Luke C. Skinner, firstname.lastname@example.org, Minnesota Department of Natural Resources, 500 Lafayette Road, Box 25, St. Paul, MN and David W. Ragsdale, email@example.com, University of Minnesota, Department of Entomology, 219 Hodson Hall, 1980 Folwell Ave, St. Paul, MN.
A field study was conducted to assess population dynamics and long-term effects of the biological control agents Galerucella calmariensis and G. pusilla (Coleoptera: Chrysomelidae) on Purple loosestrife, Lythrum salicaria, and non-target native plant communities in Minnesota. Five Galerucella spp. release sites in central and southern Minnesota were studied between 1995 and 2006. Galerucella spp. populations peaked between three and five years after successfully establishing at all five release sites. As a result, purple loosestrife densities, height and flowering were reduced across all sites. After the initial peak in Galerucella spp. densities, all sites saw a decline of Galerucella spp. abundance in response to the reduction in purple loosestrife abundance. In some sites, the reduction of Galerucella spp. allowed the purple loosestrife population to rebound. Galerucella spp. populations rebounded with increasing loosestrife abundance at most of the sites. However, some insect populations have declined precipitously after reaching high densities and have not recovered. The degree of purple loosestrife and Galerucella spp. population cycling may be dependent on the severity of original loosestrife infestation. Sites with monocultures of purple loosestrife tended to cycle more than sites with a higher diversity and abundance of plant species. This suggests that greater diversity and abundance of other plants contribute to the suppression of loosestrife, likely through increased competition. Our results suggest that Galerucella spp. can provide effective control of purple loosestrife and increase plant species richness and abundance.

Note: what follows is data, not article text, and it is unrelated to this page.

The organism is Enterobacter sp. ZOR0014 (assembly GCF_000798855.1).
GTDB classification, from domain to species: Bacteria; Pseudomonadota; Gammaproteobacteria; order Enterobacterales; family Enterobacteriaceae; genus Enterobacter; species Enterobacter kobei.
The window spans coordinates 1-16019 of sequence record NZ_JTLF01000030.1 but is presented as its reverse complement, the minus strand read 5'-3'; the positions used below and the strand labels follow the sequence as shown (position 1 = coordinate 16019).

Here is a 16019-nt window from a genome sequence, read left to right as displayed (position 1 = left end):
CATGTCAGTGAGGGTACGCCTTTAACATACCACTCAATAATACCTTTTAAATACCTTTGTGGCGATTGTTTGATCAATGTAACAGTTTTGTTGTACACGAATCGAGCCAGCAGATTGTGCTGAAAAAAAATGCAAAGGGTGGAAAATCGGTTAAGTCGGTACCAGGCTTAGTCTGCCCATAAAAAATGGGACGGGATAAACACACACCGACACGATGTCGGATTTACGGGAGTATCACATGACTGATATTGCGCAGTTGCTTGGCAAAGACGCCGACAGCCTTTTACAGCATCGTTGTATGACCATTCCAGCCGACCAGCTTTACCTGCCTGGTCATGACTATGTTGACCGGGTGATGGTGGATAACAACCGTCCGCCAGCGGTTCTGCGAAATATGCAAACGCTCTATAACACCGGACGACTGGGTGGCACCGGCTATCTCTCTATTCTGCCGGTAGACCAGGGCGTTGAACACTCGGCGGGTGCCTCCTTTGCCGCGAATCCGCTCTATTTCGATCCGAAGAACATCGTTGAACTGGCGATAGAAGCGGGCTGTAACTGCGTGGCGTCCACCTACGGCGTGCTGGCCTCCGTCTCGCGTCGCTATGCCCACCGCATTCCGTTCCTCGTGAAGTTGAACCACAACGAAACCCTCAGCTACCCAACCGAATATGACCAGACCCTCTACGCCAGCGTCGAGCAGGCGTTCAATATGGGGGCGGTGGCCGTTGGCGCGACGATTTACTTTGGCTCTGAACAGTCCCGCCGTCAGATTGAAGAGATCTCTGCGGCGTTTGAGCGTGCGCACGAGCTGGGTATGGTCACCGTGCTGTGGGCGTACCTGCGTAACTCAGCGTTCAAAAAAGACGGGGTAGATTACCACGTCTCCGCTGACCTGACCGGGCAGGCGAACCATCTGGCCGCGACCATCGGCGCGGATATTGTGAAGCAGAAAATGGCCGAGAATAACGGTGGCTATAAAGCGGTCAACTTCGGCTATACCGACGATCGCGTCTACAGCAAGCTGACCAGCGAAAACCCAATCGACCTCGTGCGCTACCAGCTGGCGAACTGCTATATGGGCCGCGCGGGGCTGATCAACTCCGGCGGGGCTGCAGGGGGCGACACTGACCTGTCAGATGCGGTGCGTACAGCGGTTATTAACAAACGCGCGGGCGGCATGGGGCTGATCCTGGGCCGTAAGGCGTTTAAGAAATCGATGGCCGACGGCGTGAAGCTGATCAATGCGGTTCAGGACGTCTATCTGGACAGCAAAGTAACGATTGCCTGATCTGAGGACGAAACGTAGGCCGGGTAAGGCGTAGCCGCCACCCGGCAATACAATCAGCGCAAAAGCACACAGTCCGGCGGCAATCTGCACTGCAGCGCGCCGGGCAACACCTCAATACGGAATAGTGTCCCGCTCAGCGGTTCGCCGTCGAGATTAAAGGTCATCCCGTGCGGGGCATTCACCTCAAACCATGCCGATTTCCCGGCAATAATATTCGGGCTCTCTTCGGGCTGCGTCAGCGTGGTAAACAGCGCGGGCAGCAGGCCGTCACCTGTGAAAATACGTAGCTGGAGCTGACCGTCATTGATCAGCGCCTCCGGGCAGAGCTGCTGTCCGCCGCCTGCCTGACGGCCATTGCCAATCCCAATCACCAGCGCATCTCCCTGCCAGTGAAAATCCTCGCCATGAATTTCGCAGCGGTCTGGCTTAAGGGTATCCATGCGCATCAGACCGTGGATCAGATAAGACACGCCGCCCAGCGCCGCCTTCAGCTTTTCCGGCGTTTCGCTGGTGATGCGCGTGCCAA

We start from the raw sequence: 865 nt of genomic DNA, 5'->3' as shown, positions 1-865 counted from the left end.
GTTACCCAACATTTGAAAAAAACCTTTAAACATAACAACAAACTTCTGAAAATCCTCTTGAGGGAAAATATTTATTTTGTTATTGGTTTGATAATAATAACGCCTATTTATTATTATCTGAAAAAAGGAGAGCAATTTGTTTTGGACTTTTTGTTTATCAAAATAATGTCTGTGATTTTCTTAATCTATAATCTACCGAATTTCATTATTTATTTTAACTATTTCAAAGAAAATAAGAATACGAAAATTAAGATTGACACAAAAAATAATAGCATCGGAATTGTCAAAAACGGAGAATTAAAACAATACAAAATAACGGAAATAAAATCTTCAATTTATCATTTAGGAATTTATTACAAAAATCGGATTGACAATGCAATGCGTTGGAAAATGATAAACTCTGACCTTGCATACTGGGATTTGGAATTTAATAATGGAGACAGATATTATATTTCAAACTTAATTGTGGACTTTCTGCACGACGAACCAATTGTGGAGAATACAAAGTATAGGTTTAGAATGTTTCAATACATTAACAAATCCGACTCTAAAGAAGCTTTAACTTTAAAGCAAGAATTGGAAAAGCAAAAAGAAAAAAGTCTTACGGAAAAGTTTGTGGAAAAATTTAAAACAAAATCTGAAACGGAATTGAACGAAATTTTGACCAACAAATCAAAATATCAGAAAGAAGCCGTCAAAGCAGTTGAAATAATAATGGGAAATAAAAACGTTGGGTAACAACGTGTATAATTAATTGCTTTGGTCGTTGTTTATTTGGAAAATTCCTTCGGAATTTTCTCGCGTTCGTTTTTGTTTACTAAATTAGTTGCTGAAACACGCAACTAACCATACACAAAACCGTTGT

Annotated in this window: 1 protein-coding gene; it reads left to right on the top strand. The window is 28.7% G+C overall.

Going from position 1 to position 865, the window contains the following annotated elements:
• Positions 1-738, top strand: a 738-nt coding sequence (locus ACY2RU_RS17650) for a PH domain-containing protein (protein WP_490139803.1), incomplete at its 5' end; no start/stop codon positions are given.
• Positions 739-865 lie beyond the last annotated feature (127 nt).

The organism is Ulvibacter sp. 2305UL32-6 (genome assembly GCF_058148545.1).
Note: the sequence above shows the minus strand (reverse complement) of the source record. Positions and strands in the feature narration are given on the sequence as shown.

Coleoptera Chrysomelidae Galerucella calmariensisSpecies 2:
Coleoptera Chrysomelidae Galerucella pusilla